OPINIONS Why Maldives security deal stirs India’s senses


Why Maldives security deal stirs India’s senses

By Long Xingchun | Global Times

18:35, September 20, 2020

An aeriel view of the China-Maldives Friendship Bridge linking the Maldivian capital of Male with neighboring island Hulhule on Friday. (Photo: Xinhua)

Some officious Indian media outlets have forcibly linked a cooperation agreement between the US and the Maldives with China recently. They said the resource-rich Indo-Pacific region is where China has been trying to increase its influence, and the US is pushing for a broader role of India in this region. The Indian outlets implied that the recent US-Maldives deal is targeted at China's growing influence in the Indian Ocean.

The defense and security pact between the US and the Maldives was reached on the backdrop of growing transnational threats such as piracy, violent extremism, terrorism, and illicit trafficking, said the Maldivian Ministry of Defence.

Judging from the content of the deal and the remarks made by the two countries' officials, this should be a normal cooperation. As long as it contributes to maintaining peace, security and prosperity in the region, all countries in the region and the world should respect and welcome it.

If there is really a target of the deal, it should be India rather than China. As the most powerful country in the Indian Ocean, India has always regarded the region as its own sphere of influence and it remains highly vigilant against the presence of countries from outside of the region.

In the Maldives, India's influence has always been the dominant one. The national security of the Maldives is largely guaranteed by India. Therefore, New Delhi is on high alert when other countries' investment and assistance in infrastructure are offered to the Maldives.

China has engaged in extensive mutually beneficial cooperation with the Maldives. However, China has never been exclusive toward Maldives' relations with other countries. The defense cooperation deal between the Maldives and the US has de facto broken India's monopoly in this area. If India is not worried, what shall China worry about?

The vast majority of China's trade with the Middle East, Africa and Europe passes through the Indian Ocean, while China has been expanding cooperation with regional countries. Given that there are various unsafe factors in the Indian Ocean such as piracy and natural disasters, maintaining the freedom of navigation and maritime safety in the region is of vital significance to China. This is also a common concern of countries bordering the Indian Ocean, as well as other relevant nations.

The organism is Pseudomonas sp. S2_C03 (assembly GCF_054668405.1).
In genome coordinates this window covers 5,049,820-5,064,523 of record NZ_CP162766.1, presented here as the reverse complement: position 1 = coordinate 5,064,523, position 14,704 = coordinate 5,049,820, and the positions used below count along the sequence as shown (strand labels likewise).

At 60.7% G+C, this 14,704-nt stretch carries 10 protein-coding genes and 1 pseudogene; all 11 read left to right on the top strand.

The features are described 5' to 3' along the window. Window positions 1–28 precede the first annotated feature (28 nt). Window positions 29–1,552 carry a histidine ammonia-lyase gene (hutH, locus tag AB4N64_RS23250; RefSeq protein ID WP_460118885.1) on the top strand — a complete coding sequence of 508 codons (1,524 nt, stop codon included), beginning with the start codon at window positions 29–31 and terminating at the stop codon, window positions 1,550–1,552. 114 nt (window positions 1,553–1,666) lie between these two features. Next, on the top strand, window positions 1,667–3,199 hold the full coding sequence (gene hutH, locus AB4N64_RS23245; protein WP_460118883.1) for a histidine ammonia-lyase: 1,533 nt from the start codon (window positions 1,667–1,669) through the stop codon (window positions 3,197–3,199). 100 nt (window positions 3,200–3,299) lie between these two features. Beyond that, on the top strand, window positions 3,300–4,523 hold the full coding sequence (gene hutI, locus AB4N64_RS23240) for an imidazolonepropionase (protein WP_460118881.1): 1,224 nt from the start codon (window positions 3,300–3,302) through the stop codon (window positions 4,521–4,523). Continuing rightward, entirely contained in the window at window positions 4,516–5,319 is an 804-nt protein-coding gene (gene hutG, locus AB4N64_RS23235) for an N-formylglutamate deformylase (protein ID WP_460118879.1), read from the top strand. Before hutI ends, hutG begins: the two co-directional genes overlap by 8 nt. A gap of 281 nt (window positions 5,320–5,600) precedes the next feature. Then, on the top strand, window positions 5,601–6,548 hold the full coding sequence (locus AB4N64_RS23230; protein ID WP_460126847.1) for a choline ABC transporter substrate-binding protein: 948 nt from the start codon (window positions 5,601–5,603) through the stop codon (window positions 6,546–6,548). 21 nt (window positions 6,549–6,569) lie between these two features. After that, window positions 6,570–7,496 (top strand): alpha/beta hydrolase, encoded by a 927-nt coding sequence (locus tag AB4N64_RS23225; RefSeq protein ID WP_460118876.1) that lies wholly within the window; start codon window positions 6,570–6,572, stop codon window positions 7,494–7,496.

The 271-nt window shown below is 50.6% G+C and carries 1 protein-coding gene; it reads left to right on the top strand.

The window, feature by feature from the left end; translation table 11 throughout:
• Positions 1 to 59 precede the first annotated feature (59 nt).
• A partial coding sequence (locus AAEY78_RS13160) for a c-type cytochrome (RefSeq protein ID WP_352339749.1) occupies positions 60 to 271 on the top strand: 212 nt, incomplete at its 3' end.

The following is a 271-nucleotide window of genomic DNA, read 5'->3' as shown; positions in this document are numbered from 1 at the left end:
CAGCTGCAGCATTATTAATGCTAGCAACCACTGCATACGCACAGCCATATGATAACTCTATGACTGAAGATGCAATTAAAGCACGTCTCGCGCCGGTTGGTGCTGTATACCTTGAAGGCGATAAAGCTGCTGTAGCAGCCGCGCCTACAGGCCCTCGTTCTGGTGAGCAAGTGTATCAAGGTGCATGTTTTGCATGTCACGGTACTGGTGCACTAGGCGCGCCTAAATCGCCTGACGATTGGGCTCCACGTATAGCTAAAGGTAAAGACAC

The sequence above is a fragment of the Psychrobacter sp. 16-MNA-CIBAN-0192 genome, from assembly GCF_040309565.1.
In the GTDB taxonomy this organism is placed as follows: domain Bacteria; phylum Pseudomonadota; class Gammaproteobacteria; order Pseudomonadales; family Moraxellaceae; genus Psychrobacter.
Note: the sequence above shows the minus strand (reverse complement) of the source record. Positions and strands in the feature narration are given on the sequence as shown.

China has no territorial or maritime disputes with any country at the Indian Ocean. Instead, China has sent the People's Liberation Army Navy to the Gulf of Aden for convoy missions and set up a support base in Djibouti. In addition to safeguarding the freedom of navigation and safety of Chinese vessels, China also assures security for the international community.

India, the most powerful country at the Indian Ocean, regards China's existence as a threat. Interestingly by contrast, most countries which are weaker than India in the region regard China as a constructive force and actively expand cooperation with it. They welcome China's presence in the ocean and some countries have even invited China to set up military bases.

The contrast arises because India sees the Indian Ocean as its sphere of influence - despite other littoral countries' hope for a free and open Indian Ocean. In the past, India saw the US presence in the Indian Ocean region as a threat. The US was once seen as a threat to the region by India. Now, as India strategically regards China as its greatest threat, it has turned to tolerate the US presence in the region. It has even joined hands with the US to neutralize China by actively catering to the US' Indo-Pacific Strategy.

Some Indian media, scholars and officials often take for granted that other regional countries treat China as India does. Thus, as long as there is cooperation between those countries with the US or India, it would be interpreted by Indians as a counterweight to China's influence - like a conditioned reflex.

However in fact, countries at the Indian Ocean hope to cooperate with all nations of the world. They are unwilling to see the Indian Ocean ruled by one or two great powers. In the 21st century, countries should adhere to free, equal and mutually beneficial cooperation. Great powers should no longer engage in setting their spheres of influence. China does not oppose any friendly country's cooperation with India. It is hoped that India will have a healthy attitude and stop interfering with the mutually beneficial cooperation between China and countries in South Asia and the Indian Ocean region.

The author is a senior research fellow with the Academy of Regional and Global Governance at the Beijing Foreign Studies University and president of the Chengdu Institute of World Affairs.

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